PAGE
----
Principal Component Analysis (PCA) is a mathematical instrument beneficial for its dimension reduction whilst keeping the most important data. Due to its advantages, PCA is chosen to handle a substantial amount of data. In this thesis two questions are answered: what variables in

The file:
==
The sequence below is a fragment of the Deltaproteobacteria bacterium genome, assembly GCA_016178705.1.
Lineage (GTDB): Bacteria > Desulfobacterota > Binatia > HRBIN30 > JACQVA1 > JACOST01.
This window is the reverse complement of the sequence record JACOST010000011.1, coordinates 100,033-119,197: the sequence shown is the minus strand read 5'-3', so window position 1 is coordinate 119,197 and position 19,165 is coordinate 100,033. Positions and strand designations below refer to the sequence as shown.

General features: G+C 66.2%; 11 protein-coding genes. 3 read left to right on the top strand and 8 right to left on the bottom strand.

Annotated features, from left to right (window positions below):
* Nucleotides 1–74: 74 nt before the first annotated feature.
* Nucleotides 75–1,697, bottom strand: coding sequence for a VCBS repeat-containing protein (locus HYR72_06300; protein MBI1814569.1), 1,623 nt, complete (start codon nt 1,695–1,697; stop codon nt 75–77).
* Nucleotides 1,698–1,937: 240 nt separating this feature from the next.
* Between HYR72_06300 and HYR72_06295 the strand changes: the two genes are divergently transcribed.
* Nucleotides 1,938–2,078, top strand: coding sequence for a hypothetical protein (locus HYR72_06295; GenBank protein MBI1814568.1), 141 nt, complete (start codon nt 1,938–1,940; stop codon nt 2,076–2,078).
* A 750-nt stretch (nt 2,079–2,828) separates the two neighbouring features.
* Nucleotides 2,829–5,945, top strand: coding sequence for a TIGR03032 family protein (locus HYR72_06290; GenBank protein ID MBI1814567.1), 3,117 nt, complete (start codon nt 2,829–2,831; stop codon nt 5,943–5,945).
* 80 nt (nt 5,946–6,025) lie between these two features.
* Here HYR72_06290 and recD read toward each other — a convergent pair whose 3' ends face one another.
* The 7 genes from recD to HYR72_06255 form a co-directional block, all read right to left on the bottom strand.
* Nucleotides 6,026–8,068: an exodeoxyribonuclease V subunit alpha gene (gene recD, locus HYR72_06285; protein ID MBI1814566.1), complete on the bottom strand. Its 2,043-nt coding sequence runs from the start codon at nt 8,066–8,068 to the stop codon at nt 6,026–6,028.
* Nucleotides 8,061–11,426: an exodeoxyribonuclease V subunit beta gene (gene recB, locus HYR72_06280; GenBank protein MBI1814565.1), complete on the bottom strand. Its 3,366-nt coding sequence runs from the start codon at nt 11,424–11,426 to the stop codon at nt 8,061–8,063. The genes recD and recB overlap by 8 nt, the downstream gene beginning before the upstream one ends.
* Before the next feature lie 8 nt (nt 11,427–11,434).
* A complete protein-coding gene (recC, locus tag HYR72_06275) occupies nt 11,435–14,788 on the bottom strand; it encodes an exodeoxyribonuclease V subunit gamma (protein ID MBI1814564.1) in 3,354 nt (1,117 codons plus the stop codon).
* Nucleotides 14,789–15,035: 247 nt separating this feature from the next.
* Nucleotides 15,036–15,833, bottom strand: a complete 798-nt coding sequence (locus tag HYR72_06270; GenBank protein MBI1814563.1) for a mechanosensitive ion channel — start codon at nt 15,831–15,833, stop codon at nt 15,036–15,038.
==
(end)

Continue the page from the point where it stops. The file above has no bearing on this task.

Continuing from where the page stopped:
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Principal Component Analysis (PCA) is a mathematical instrument beneficial for its dimension reduction whilst keeping the most important data. Due to its advantages, PCA is chosen to handle a substantial amount of data. In this thesis two questions are answered: what variables influence a pupil's attainment test score using linear regression and whether PCA provides better linear regression models? The data used in this thesis is provided by DUO, the Dutch Executive Agency for Education. The data contains information about pupils who completed the attainment test in 2008-2013. This thesis starts with a brief description of the data set used for the research and some background information about PCA. Before linear regression can be used, the data is preprocessed. Creating a linear model with all variables resulted in the largest absolute coefficients for teachers' secondary school recommendations. When PCA is applied, it gives great insight into which variables are (likely) dependent on each other: dependent not only in the sense of linear dependency but also the influences on each other in general. Furthermore, PCA also indicates which variables are most likely to have a significant impact. When the data set is free of linearly dependent variables, PCA may give worse fitted models. However, the models are better than models with randomly chosen variables.